Indeed, these problems make the South Pole appropriate for only a limited number of astronomical observations, primarily those in the submillimeter to millimeter regime. Shorter wavelengths (infrared and optical) can be better studied in places like Mauna Kea in Hawaii, which lacks a troublesome inversion layer. And longer wavelengths (centimeter- and longer-wave radio frequencies) are so little bothered by atmospheric absorption that siting the receiving antennas at the ends of the earth is not necessary.

The submillimeter- to millimeter-scale observations are, however, critical to the study of the cosmic microwave background radiation, and they are useful too for examining molecular clouds in stellar nurseries. So some astronomers are quite keen to set up their instruments in Antarctica to take advantage of the thin, cold air. Still, the South Pole is probably not the best place to conduct these operations from a purely scientific perspective, because higher elevations on the Antarctic Plateau offer even thinner and colder air.

One such place is Dome C (located in the Australian sector, at roughly 73 degrees South latitude), where French and Italian scientists are now setting up a permanent base, called Concordia Station. Peter Timbie, a physicist at the University of Wisconsin, Madison, who plans to study the microwave background radiation from Antarctica, says that although Dome C might be a slightly better place to deploy his instrument, he plans to use South Pole Station because he is reluctant to ask the NSF for money to do astronomy at a French-Italian base: "My guess is that they would not be real excited about that." Timbie notes that there is really very little difference between the two sites for his research, but he points out that the turbulent inversion layer may be absent at Concordia, making it superior to the Pole for optical and infrared astronomy.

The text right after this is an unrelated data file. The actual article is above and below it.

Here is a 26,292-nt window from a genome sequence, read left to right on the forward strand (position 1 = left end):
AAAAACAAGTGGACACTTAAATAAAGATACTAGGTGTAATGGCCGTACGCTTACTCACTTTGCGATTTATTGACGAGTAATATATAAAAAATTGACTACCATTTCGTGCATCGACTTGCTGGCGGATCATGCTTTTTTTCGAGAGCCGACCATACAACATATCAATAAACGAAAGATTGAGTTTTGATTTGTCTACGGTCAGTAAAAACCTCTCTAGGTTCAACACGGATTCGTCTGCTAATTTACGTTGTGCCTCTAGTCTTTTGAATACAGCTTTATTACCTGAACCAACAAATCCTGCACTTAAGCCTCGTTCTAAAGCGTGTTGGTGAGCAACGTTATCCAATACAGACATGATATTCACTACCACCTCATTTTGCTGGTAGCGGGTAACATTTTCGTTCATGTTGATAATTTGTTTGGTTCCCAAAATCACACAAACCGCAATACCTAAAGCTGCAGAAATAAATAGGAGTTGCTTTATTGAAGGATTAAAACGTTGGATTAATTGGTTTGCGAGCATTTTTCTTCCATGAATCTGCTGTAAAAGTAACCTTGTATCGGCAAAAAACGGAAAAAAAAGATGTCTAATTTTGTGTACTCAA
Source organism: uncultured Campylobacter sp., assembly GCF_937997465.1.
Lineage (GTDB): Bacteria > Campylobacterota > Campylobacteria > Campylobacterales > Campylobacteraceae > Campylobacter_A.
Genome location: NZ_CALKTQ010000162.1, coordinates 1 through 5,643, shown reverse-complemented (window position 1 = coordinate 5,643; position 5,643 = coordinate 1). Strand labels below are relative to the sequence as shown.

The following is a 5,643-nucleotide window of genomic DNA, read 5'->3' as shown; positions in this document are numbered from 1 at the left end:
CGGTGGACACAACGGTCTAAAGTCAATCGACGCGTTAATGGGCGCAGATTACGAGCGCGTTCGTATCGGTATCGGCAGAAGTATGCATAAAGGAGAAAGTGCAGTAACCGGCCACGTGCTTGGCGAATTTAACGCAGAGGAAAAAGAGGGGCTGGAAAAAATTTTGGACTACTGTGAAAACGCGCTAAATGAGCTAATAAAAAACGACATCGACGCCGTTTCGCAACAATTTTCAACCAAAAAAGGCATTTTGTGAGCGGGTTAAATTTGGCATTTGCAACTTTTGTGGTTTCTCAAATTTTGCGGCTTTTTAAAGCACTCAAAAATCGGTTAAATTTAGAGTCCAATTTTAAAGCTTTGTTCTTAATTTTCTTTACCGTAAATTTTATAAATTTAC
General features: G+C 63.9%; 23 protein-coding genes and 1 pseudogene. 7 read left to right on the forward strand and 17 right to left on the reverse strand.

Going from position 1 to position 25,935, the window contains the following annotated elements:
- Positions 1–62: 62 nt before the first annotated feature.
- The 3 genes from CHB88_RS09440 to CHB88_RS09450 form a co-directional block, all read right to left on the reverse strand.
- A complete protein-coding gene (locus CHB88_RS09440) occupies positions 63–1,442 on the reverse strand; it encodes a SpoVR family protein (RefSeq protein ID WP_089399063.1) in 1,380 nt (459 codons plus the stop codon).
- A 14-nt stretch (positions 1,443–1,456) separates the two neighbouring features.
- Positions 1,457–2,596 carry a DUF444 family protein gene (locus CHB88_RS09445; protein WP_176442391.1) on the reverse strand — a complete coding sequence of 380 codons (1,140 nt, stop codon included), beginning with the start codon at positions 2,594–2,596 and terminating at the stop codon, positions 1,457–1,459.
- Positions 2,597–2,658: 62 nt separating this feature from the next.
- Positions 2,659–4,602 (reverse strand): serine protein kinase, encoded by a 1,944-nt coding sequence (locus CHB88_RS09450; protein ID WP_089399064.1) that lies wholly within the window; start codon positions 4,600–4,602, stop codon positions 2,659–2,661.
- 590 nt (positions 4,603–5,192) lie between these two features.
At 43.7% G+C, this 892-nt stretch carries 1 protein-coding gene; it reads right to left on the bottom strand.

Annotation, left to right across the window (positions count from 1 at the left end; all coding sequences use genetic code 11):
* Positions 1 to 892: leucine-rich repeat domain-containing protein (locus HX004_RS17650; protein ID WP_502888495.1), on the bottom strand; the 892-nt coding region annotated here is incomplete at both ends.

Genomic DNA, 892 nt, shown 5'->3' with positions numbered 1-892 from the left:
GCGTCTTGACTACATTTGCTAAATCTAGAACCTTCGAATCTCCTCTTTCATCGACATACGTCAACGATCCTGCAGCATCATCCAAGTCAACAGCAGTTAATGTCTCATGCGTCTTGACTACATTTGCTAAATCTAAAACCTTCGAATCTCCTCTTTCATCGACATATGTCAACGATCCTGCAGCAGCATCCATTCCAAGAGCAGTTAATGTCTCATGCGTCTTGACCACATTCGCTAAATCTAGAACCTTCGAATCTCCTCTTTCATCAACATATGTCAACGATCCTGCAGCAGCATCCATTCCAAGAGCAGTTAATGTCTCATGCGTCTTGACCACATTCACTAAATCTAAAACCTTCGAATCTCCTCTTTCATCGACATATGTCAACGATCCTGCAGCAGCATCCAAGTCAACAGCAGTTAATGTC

European and Australian astronomers are indeed quite interested in the opportunities that Dome C affords. Still, U.S. participation will probably not amount to much, because, as Bally notes, "the U.S. has put all its eggs in South Pole." This strategy is hard to defend on the basis of doing the best astronomy, the discipline most often cited in official statements about the scientific importance of Amundsen-Scott Station. Why then is keeping a base at the South Pole worth the $153 million price tag?